published Saturday, May 7th, 2011

Steel Warehouse's expansion in Chattanooga will add jobs

Rick Hooper, inside sales manager, explains the processing of the steel coils inside of the Steel Warehouse in Chattanooga. Steel Warehouse is updating its machines so that the company will be able to process coils up to an inch thick, instead of 5/8ths of an inch thick.  Hooper hopes to be able to cater to a larger pool of consumers.
Staff Photo by Jenna Walker/Chattanooga Times Free Press
Rick Hooper, inside sales manager, explains the processing of the steel coils inside of the Steel Warehouse in Chattanooga. Steel Warehouse is updating its machines so that the company will be able to process coils up to an inch thick, instead of 5/8ths of an inch thick. Hooper hopes to be able to cater to a larger pool of consumers. Staff Photo by Jenna Walker/Chattanooga Times Free Press

ABOUT STEEL WAREHOUSE


• Parent: Lerman Enterprises of South Bend, Ind.

• History: Steel Warehouse came to Chattanooga in 2005

• Location: Centre South Riverport

• Employees: 80

A Chattanooga steel processing company seeking to capture a new market is undergoing a multimillion-dollar expansion and plans to add jobs.

Steel Warehouse of Tennessee, which shares a Centre South Riverport facility with sister company LJT Tennessee, is buying equipment that will help it attract new clients, officials said.

The company will soon offer custom-cut plates of inch-thick steel with an improved surface finish not currently available to customers.

“Chattanooga has earned the right to be at the forefront,” said Rick Quinn, the company’s vice president.

Rick Hooper, Steel Warehouse’s inside sales manager, said it’s uncertain how many jobs might be created. That depends the eventual size of the market and customer base, he said.

Currently, Steel Warehouse has about 80 workers, Hooper said, while LJT Tennessee has another 110.

Officials said the company will be the only steel service center in the Southeast with equipment able to process steel of that thickness. It should sharply increase the volume of hot-rolled coil steel shipped through the Riverport, they said.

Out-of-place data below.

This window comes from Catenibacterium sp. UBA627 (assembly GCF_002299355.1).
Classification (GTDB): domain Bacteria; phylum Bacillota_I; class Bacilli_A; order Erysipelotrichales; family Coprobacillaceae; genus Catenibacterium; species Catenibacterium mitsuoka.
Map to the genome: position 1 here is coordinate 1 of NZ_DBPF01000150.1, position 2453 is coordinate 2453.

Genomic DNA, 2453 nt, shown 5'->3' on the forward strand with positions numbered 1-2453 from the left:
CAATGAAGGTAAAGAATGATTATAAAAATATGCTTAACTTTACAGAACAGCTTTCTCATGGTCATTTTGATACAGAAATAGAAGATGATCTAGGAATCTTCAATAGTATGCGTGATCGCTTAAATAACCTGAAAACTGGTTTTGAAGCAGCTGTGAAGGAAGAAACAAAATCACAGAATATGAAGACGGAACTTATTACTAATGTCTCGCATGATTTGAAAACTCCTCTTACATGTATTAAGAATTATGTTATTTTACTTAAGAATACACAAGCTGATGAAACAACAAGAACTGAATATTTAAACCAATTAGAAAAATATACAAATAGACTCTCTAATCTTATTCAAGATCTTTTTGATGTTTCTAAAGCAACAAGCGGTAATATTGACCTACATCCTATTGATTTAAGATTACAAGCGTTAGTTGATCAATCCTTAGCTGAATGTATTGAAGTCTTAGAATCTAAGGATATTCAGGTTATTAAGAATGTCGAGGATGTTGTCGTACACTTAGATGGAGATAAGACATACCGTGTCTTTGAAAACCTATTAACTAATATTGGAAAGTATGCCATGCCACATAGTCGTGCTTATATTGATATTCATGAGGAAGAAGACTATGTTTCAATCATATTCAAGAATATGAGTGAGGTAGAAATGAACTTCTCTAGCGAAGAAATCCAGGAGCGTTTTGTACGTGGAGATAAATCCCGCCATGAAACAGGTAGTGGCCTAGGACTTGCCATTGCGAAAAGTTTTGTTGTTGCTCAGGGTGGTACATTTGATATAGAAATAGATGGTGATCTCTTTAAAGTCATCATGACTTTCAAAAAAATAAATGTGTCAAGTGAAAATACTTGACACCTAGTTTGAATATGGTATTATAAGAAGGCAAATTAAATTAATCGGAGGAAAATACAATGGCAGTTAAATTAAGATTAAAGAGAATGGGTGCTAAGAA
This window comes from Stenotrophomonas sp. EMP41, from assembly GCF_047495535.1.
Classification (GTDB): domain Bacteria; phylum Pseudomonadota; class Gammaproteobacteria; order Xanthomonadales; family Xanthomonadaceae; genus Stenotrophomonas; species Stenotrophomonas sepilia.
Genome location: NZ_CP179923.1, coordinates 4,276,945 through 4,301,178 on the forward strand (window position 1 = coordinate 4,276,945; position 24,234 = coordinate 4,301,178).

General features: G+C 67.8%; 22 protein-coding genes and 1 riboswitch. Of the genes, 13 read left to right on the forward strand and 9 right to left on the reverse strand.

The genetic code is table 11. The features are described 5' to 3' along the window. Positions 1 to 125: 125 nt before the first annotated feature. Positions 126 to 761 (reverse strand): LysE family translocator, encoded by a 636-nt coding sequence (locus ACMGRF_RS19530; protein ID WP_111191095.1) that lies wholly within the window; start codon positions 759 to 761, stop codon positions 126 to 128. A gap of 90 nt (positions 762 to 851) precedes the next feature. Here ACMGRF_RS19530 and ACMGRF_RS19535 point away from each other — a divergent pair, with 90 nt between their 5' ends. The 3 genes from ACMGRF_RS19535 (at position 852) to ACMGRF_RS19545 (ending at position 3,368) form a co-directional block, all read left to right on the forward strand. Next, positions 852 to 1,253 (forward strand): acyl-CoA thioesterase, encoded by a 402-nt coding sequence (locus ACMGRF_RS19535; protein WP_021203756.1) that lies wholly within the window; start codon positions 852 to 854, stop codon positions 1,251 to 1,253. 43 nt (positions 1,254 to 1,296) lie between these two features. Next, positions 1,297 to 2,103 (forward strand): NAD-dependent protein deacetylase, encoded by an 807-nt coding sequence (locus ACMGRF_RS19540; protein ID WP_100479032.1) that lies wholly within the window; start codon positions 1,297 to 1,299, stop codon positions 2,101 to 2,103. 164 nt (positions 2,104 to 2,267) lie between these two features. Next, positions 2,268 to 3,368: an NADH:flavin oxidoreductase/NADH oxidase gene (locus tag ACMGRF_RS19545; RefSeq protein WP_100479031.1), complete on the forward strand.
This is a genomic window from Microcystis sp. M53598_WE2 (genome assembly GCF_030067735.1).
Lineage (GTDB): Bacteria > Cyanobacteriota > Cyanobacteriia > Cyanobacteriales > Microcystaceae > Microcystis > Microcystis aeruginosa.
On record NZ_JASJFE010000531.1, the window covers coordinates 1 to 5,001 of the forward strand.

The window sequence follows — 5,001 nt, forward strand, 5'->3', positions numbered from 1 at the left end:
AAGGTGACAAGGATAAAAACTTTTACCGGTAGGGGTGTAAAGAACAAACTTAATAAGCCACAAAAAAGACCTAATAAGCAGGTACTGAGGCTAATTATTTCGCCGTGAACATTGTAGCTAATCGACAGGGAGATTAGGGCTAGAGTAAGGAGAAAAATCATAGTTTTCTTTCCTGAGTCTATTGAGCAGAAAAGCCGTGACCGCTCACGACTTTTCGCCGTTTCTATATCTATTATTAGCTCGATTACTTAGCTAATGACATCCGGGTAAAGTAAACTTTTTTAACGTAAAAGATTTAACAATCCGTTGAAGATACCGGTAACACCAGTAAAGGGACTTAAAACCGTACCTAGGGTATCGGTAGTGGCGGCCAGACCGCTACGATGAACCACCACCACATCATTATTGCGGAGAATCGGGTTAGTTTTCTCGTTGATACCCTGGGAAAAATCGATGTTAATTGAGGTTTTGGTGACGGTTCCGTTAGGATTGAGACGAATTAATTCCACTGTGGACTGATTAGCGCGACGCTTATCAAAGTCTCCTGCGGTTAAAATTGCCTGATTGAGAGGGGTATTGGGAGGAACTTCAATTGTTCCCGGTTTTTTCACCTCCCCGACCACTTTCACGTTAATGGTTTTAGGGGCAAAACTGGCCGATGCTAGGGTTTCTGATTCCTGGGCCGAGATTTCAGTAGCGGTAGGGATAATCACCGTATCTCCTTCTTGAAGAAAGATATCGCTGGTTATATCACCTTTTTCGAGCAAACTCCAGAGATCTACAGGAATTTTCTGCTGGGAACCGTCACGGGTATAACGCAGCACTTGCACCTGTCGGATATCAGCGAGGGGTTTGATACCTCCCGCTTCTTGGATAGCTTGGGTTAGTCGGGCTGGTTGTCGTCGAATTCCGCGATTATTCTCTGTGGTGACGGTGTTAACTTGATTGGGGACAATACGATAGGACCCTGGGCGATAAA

Quinn said the steel plates are used in such sectors as bridge building, construction equipment and steel poles.

“We want to be on the leading edge,” he said.

Hooper said the new equipment will allow the end user to buy a product on which length can be easily adjusted.

“It helps him to reduce scrap,” he said.

Plans are to have the equipment installed and operational by year’s end, Quinn said.

The company will focus on training employees first and then add workers later in 2011.

Trevor Hamilton, the Chattanooga Area Chamber of Commerce’s vice president for economic development, said the area’s transportation network and work force have helped the company “deliver quality products” to customers.

about Mike Pare...

Mike Pare, the deputy Business editor at the Chattanooga Times Free Press, has worked at the paper for 27 years. In addition to editing, Mike also writes Business stories and covers Volkswagen, economic development and manufacturing in Chattanooga and the surrounding area. In the past he also has covered higher education. Mike, a native of Fort Lauderdale, Fla., received a bachelor’s degree in communications from Florida Atlantic University. he worked at the Rome News-Tribune before ...

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